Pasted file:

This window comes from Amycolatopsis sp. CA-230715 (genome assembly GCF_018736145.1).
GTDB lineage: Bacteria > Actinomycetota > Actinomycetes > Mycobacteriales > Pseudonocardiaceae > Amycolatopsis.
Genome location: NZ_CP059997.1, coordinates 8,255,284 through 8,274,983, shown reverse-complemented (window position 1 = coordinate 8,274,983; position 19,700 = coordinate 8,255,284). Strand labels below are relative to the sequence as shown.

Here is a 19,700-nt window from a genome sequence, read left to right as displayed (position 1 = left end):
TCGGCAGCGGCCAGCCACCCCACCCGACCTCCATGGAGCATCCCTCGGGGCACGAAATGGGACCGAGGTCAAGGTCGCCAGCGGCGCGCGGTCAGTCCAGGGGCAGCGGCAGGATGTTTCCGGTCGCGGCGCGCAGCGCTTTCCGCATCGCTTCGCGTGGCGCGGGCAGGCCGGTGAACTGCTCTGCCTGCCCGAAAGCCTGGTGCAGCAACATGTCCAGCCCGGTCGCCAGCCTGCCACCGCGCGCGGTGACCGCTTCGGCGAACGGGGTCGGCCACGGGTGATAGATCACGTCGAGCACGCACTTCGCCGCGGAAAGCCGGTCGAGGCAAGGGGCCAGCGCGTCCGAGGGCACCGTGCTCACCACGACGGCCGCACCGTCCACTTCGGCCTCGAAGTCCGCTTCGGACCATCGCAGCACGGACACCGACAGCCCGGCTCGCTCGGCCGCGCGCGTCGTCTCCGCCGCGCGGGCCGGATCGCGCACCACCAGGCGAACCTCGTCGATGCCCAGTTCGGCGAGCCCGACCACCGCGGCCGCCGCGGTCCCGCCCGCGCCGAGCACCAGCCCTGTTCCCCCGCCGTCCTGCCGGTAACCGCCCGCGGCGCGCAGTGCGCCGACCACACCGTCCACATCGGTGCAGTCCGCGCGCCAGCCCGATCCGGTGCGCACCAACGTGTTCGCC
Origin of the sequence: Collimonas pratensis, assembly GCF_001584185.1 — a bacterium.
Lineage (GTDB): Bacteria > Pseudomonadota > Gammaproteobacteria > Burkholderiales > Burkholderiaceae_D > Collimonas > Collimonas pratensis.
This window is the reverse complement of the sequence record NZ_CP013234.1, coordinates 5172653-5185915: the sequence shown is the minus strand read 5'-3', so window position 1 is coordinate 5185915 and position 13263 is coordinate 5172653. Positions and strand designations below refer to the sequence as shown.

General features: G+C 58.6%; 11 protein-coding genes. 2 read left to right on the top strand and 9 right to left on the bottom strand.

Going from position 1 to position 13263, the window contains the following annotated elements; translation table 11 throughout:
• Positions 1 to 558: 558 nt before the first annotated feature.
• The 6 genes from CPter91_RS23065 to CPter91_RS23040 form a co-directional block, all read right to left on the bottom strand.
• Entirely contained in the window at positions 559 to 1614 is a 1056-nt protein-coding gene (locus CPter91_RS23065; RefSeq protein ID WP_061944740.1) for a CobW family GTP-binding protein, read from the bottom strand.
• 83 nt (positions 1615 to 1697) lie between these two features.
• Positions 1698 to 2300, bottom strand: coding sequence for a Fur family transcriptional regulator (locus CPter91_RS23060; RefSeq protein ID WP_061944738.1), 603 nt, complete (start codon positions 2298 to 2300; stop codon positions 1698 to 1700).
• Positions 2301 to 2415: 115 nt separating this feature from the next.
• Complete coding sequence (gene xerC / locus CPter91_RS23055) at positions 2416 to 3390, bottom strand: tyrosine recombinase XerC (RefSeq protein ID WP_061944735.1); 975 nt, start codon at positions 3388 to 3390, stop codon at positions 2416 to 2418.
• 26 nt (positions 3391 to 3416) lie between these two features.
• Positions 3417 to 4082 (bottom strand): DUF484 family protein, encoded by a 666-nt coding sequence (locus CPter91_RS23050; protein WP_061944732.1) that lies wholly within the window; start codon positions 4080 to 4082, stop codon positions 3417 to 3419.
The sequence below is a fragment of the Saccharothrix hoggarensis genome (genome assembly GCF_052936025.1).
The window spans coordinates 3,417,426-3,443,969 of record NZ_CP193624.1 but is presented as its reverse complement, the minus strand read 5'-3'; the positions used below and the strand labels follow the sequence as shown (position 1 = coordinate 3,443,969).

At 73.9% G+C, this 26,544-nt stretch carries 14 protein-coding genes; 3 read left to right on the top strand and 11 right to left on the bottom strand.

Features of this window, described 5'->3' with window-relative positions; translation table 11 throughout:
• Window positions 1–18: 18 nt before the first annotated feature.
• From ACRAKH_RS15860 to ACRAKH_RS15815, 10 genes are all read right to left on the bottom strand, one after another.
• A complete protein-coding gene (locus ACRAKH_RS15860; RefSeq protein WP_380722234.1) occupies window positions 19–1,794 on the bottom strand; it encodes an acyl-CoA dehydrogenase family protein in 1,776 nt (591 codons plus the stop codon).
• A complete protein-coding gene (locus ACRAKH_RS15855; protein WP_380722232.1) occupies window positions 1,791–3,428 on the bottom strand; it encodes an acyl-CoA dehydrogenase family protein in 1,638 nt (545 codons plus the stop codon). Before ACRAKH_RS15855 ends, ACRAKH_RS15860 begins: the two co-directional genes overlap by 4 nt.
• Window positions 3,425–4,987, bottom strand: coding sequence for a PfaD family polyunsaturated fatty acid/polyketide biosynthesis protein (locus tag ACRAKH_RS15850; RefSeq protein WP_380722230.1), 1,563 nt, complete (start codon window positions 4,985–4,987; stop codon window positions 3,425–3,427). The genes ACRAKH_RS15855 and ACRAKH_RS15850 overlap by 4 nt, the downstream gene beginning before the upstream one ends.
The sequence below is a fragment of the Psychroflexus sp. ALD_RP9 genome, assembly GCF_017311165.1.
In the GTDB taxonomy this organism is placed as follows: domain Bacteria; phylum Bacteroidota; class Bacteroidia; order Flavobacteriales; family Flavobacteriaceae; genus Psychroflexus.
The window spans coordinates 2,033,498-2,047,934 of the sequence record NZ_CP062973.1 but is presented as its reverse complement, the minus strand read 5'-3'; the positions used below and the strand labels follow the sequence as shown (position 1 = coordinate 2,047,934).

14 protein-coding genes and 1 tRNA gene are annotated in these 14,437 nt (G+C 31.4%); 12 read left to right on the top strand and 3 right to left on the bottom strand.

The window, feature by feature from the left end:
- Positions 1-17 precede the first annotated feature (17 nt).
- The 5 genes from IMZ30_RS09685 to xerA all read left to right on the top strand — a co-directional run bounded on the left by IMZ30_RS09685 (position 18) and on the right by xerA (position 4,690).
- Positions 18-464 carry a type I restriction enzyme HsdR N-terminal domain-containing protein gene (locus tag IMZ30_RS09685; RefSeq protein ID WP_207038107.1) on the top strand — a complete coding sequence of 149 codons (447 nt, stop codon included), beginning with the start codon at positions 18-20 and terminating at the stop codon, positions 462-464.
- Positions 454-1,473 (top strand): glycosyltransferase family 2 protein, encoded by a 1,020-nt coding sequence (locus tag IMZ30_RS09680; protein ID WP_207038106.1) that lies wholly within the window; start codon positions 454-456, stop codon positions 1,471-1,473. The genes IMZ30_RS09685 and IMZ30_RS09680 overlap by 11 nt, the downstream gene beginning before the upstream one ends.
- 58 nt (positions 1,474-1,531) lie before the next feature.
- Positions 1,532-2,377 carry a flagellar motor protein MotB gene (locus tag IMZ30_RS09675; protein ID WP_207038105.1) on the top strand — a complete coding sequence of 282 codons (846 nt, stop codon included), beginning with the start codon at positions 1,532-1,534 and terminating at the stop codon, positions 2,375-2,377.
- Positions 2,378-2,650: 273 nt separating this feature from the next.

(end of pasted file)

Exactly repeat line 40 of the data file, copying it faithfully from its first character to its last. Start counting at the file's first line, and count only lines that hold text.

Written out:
- Positions 2,378-2,650: 273 nt separating this feature from the next.